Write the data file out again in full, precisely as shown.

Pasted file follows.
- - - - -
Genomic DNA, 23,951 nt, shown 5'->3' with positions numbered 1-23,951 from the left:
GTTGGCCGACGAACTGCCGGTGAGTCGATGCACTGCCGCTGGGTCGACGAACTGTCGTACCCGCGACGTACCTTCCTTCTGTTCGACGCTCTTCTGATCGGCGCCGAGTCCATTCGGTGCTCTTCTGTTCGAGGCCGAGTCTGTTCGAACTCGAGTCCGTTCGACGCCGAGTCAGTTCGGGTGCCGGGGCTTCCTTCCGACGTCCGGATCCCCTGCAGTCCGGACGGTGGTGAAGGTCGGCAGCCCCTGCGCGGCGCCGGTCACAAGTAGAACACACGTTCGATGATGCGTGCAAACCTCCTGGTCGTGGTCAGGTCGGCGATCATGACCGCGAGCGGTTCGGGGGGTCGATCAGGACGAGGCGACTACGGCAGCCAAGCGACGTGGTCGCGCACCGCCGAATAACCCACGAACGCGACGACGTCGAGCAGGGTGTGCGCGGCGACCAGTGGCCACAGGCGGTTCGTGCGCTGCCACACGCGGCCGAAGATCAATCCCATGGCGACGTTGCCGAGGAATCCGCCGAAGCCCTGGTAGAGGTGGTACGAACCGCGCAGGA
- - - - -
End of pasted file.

Genomic DNA, 23,951 nt, shown 5'->3' with positions numbered 1-23,951 from the left:
GTTGGCCGACGAACTGCCGGTGAGTCGATGCACTGCCGCTGGGTCGACGAACTGTCGTACCCGCGACGTACCTTCCTTCTGTTCGACGCTCTTCTGATCGGCGCCGAGTCCATTCGGTGCTCTTCTGTTCGAGGCCGAGTCTGTTCGAACTCGAGTCCGTTCGACGCCGAGTCAGTTCGGGTGCCGGGGCTTCCTTCCGACGTCCGGATCCCCTGCAGTCCGGACGGTGGTGAAGGTCGGCAGCCCCTGCGCGGCGCCGGTCACAAGTAGAACACACGTTCGATGATGCGTGCAAACCTCCTGGTCGTGGTCAGGTCGGCGATCATGACCGCGAGCGGTTCGGGGGGTCGATCAGGACGAGGCGACTACGGCAGCCAAGCGACGTGGTCGCGCACCGCCGAATAACCCACGAACGCGACGACGTCGAGCAGGGTGTGCGCGGCGACCAGTGGCCACAGGCGGTTCGTGCGCTGCCACACGCGGCCGAAGATCAATCCCATGGCGACGTTGCCGAGGAATCCGCCGAAGCCCTGGTAGAGGTGGTACGAACCGCGCAGGA